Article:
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The Insei system (院政), or cloistered rule, was a specific form of government in Japanmarker, in which the Emperor abdicated, but kept exerting power and influence. Retired emperors are called Daijō Tennō or Jōkō. Choosing to enter a buddhist monastic community, a retired emperor would become a Daijō Hōō (太上法皇) or cloistered emperor.

There were Daijō Tennō and Daijō Hōō before and after the Heian period, but the Insei system usually refers to the governing system put in place by Emperor Shirakawa in 1086 during the Heian period.

Background of the Insei system

The ritsuryo code provided for abdicated emperors to exert some kind of powers. There are indeed early examples of abdicating emperors, such as Empress Jito, Emperor Shōmu or Emperor Uda in the 7th, 8th and 9th centuries. Retired Emperor Uda was probably one of the first examples of the insei system, his successor Emperor Daigo being often sick.

At the end of the 10th century, the Hokke Family of the Fujiwara clan held political power in Japan through the Sessho and Kampaku regency system, and the emperor was more of a figurehead.

In 1068, Emperor Go-Sanjo was the first Emperor in almost two centuries not being of Hokke Family descent. After reaching the throne, he exerted personal power while the Hokke family was dealing with internal conflicts of interests between Fujiwara no Yorimichi and his brother Fujiwara no Norimichi. He was in position to edict several laws and regulations (most notably the Enkyū Shōen Regulation Decree) during his rule, thus weakening the regency. Sick, he abdicated in 1072 in favor of Emperor Shirakawa, and died the following year. Although not having the time to exert rule by himself after his retirement, he had weakened the regency and had paved the way for the apparition of the cloistered rule.

In 1086, Emperor Shirakawa in his turn, abdicated in favor of his son, Emperor Horikawa, who was 4 at the time. The objective of the Emperor may have been to protect his young son against his own younger brother, who was a serious pretendent to the throne, but strongly exerting his personal power after his retirement he set up in effect the Insei system and definitively weakened the regency.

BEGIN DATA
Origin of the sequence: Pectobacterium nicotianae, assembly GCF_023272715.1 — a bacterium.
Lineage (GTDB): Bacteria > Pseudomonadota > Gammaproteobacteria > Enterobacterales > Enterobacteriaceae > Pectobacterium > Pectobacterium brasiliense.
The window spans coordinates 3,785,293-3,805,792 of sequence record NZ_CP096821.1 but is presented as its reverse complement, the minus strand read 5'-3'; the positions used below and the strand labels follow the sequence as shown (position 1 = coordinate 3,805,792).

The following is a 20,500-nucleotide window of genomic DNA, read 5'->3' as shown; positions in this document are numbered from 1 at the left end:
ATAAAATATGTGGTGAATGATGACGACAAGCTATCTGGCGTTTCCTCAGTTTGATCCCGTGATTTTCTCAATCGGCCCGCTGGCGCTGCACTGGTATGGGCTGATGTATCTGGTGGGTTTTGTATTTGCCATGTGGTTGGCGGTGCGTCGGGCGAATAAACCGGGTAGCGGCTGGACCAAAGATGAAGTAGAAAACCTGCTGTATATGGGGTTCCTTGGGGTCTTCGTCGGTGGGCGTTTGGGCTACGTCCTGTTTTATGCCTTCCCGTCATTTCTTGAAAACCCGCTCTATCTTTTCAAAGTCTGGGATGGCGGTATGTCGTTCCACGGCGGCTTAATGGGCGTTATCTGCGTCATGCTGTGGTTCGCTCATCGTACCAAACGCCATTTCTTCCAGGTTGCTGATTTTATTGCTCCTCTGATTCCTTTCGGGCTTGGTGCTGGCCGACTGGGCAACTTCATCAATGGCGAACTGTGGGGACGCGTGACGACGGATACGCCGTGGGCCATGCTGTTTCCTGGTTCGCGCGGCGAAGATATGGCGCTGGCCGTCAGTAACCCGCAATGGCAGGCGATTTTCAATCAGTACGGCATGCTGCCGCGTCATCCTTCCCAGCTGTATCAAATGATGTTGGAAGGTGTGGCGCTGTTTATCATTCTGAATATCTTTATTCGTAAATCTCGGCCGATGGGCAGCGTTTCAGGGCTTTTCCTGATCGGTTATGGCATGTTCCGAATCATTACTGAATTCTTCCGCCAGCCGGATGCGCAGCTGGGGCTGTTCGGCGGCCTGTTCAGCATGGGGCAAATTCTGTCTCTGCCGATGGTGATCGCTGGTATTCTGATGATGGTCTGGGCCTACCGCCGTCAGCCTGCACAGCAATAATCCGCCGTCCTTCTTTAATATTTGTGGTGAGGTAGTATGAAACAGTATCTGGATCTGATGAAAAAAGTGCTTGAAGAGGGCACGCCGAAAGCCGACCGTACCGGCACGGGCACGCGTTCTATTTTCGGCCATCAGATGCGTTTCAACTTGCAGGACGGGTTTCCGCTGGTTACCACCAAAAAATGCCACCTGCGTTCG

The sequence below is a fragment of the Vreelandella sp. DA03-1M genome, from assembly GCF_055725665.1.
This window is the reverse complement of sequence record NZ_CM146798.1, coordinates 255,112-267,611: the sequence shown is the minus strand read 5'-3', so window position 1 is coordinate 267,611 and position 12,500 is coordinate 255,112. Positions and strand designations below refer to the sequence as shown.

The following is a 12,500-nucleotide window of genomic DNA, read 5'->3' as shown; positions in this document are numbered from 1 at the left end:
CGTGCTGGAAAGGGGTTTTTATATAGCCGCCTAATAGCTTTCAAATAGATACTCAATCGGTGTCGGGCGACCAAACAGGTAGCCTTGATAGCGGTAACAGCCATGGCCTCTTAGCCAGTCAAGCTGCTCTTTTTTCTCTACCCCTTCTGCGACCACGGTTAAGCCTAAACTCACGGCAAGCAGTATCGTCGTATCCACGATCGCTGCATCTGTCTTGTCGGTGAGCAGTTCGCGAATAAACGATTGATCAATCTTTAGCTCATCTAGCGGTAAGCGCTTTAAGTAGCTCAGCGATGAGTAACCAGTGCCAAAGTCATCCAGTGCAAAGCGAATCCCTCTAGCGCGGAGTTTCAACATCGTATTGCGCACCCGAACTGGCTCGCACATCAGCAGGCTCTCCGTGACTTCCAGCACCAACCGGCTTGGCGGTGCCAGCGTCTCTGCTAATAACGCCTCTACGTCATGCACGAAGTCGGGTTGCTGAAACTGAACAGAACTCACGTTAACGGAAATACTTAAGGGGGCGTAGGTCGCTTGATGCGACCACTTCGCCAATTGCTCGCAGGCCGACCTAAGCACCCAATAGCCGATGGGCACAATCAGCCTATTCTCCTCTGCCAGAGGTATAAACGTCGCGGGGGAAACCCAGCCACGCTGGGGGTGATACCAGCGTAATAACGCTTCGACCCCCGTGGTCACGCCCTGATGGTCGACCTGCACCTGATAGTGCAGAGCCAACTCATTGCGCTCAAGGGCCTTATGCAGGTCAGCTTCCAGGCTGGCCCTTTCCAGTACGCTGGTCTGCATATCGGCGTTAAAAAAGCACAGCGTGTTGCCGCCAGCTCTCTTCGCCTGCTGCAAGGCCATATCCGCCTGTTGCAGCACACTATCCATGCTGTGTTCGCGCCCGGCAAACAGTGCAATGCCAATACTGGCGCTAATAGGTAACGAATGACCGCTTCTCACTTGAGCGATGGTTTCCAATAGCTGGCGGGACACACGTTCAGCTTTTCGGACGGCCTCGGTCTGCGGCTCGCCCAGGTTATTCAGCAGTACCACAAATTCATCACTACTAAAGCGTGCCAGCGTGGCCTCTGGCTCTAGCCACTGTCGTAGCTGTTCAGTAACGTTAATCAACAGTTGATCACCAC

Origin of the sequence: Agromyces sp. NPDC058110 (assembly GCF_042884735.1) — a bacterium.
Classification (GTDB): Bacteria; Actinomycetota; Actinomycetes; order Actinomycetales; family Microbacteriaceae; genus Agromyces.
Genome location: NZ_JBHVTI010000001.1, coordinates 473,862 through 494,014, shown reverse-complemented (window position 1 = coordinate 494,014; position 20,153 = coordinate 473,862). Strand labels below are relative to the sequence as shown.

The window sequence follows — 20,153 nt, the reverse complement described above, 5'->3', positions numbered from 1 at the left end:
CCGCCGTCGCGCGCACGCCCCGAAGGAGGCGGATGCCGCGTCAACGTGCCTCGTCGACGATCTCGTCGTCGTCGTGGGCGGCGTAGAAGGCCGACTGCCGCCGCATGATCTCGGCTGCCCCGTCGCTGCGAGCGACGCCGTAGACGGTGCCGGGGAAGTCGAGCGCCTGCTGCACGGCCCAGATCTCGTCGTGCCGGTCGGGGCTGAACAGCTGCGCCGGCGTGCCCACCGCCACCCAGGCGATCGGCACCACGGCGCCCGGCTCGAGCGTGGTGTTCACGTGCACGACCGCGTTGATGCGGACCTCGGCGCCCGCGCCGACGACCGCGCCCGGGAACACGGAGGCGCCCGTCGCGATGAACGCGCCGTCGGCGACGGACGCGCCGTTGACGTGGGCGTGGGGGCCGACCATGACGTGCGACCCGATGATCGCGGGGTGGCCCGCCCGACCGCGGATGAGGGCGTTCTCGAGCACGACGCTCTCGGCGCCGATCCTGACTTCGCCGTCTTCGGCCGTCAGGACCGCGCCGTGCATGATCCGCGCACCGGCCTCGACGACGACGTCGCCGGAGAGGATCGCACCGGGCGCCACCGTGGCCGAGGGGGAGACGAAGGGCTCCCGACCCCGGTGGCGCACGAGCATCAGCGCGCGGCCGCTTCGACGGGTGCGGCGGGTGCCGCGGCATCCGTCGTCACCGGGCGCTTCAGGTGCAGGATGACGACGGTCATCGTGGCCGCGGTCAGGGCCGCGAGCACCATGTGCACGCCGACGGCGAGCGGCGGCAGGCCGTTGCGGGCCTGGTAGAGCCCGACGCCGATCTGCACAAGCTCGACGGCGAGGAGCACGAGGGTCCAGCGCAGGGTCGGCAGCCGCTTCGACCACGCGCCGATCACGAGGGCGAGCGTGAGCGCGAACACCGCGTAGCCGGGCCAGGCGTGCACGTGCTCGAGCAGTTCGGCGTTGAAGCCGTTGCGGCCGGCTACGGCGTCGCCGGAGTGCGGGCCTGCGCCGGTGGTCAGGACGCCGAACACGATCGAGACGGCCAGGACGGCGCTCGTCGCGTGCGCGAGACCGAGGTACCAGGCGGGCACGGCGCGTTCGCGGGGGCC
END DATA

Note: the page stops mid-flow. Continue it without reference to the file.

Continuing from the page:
The Insei system

The retired emperor set up the In no Cho (院庁), a Department under his direct control, edicting his orders through Inzen (院宣) and Innocho Kudashi Bumi (院庁下文).Cloistered emperors also had their own army, the Hokumen no Bushi (北面の武士). The creation of this army led to the rise in power of the Taira clan.

The end of the Heian period was marked with a succession of cloistered emperors :

There could be several retired emperors living at the same time. However, there was only one ruler (emperor or retired emperor), the Chiten (治天). It is important to understand that the Chiten was not ruling instead of the Emperor, but was exercising his power of patriarch of the Imperial family.Insei system can also be seen as a mean of stabilization.

The Hōgen Rebellion, at the death of Toba, was nonetheless an example of direct opposition between the Emperor and the retired Emperor.

The end of the rule of Go-Shirakawa was marked by civil war (the Genpei War) and the rise of Minamoto no Yoritomo as the first Kamakura Shogun.

Insei during the Shogunates

Usually the establishment of Kamakura Bakufu marks the beginning of Kamakura period. Yet this did not immediately end the Insei system. Though Kamakura Bakufu took over the police force and ruled Eastern Japan, the authority of Emperor and retired Emperors remained. The court and shogunate coexisted till the end of Edo period. At least at the early Kamakura period, Chiten kept substantial power over many important decisions.

However, when Go-Toba, a grandson of Go-Shirakawa and Chiten at the time, planned to overthrow Kamakura Bakufu and failed (Jōkyū War), the power of the court, namely that of (retired) Emperors was markedly cut down by the shogunate.

Even after the Jōkyū War, the Insei System continued to exist, at least formally, for two centuries. There were movements to take the authority back into the hands of Emperor at the throne, such as the Kemmu restoration by Emperor Go-Daigo, but in general a retired emperor presided as the head of the Kyoto court, with the approval of Bakufu.

There were a few examples of retired Emperors supervising their successor later in the Edo period, and technically these cases are regarded as Insei as well.


  • Ponsonby-Fane, Richard A. B. (1956). Kyoto: The Old Capital of Japan, 794-1869. Kyoto: The Ponsonby Memorial Society.
  • G. Cameron Hurst III (1976). " Insei: Abdicated sovereigns in the politics of late Heain Japan 1086-1185". Columbia University Press.

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